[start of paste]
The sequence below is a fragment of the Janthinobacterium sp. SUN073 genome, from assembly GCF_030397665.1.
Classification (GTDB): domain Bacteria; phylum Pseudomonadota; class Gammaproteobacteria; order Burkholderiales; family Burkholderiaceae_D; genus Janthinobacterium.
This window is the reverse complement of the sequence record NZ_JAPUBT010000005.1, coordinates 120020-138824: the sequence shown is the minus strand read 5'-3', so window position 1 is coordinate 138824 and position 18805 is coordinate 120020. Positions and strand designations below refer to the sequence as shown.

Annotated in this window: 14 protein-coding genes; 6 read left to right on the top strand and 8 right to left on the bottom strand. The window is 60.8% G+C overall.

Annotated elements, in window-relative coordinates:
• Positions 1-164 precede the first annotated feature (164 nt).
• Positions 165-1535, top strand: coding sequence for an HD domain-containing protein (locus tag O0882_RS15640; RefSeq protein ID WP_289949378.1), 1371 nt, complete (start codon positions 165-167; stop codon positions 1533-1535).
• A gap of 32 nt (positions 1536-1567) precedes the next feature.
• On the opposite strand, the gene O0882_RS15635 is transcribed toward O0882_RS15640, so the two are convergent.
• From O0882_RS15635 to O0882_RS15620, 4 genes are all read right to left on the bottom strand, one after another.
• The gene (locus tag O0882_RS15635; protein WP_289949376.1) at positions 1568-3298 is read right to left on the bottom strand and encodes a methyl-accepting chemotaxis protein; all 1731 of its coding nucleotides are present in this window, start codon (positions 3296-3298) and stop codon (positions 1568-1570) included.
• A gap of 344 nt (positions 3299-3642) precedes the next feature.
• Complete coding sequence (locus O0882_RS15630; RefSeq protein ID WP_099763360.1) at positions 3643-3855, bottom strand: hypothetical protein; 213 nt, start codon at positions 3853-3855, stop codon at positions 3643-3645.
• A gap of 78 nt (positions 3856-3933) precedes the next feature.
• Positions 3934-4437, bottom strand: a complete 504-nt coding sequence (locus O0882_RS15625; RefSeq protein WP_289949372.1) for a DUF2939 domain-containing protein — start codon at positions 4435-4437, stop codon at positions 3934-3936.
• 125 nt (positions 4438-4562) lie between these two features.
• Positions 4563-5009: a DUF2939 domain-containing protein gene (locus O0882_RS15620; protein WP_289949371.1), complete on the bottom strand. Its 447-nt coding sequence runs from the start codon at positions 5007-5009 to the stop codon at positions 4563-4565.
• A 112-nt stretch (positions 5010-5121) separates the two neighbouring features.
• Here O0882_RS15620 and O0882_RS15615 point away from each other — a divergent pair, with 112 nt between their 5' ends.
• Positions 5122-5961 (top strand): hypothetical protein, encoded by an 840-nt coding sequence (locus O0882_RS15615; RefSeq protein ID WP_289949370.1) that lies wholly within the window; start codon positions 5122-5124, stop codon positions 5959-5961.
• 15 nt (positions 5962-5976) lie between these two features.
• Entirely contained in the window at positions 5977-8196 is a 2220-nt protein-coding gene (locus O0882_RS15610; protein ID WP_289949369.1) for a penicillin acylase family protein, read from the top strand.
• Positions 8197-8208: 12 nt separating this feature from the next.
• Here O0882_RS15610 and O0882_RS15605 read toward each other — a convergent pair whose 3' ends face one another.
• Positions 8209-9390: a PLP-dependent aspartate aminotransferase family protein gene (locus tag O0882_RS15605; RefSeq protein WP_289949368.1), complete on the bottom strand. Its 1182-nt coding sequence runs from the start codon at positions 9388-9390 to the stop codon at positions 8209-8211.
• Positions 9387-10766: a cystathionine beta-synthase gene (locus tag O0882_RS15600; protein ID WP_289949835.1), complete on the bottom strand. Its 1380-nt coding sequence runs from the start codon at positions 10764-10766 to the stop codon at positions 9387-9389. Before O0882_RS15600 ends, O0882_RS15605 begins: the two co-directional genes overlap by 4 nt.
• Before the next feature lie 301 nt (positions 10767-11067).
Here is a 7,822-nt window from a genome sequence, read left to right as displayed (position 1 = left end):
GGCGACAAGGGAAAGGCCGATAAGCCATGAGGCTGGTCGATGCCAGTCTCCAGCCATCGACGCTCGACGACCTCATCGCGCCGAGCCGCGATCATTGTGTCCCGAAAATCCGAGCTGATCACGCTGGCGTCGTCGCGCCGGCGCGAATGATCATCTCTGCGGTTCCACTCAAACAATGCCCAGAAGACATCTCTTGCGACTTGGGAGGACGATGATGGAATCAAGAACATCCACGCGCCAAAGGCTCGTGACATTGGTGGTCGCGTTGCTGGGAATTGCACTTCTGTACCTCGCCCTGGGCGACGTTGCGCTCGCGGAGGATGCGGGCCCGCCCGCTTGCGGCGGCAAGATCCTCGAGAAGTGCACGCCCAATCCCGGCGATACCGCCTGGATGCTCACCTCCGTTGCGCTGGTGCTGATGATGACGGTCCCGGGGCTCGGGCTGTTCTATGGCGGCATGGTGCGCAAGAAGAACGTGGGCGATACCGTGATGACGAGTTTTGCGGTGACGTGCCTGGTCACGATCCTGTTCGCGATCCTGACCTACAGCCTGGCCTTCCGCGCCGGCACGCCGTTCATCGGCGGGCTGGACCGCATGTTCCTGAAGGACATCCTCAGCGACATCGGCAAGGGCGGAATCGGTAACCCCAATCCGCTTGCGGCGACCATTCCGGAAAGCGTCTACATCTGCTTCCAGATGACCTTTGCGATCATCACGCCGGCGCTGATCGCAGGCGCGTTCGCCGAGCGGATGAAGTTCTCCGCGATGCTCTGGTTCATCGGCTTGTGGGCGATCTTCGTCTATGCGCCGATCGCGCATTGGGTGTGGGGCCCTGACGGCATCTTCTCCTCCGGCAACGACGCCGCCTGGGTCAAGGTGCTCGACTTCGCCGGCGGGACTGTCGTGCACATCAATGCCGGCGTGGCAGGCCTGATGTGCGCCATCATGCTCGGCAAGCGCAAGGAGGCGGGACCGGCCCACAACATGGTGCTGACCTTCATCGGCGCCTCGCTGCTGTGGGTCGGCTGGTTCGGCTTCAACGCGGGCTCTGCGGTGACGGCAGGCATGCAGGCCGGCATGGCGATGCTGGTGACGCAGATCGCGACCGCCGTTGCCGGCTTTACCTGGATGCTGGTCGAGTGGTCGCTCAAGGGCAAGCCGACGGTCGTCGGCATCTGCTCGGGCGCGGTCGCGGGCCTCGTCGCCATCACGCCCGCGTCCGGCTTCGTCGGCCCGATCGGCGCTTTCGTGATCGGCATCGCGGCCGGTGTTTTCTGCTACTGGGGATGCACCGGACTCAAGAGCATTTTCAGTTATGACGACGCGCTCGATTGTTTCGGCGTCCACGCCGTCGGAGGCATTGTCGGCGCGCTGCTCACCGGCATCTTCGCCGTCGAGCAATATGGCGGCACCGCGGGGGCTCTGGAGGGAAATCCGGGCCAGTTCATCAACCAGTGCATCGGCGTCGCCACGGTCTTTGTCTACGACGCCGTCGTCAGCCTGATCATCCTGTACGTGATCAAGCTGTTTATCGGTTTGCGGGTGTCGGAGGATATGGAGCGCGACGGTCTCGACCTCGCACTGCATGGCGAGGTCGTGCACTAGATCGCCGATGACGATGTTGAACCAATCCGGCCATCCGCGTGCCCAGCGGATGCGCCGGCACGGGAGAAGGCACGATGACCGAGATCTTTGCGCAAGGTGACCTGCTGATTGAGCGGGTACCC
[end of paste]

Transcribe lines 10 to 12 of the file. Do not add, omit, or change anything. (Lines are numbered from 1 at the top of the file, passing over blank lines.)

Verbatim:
• From O0882_RS15635 to O0882_RS15620, 4 genes are all read right to left on the bottom strand, one after another.
• The gene (locus tag O0882_RS15635; protein WP_289949376.1) at positions 1568-3298 is read right to left on the bottom strand and encodes a methyl-accepting chemotaxis protein; all 1731 of its coding nucleotides are present in this window, start codon (positions 3296-3298) and stop codon (positions 1568-1570) included.
• A gap of 344 nt (positions 3299-3642) precedes the next feature.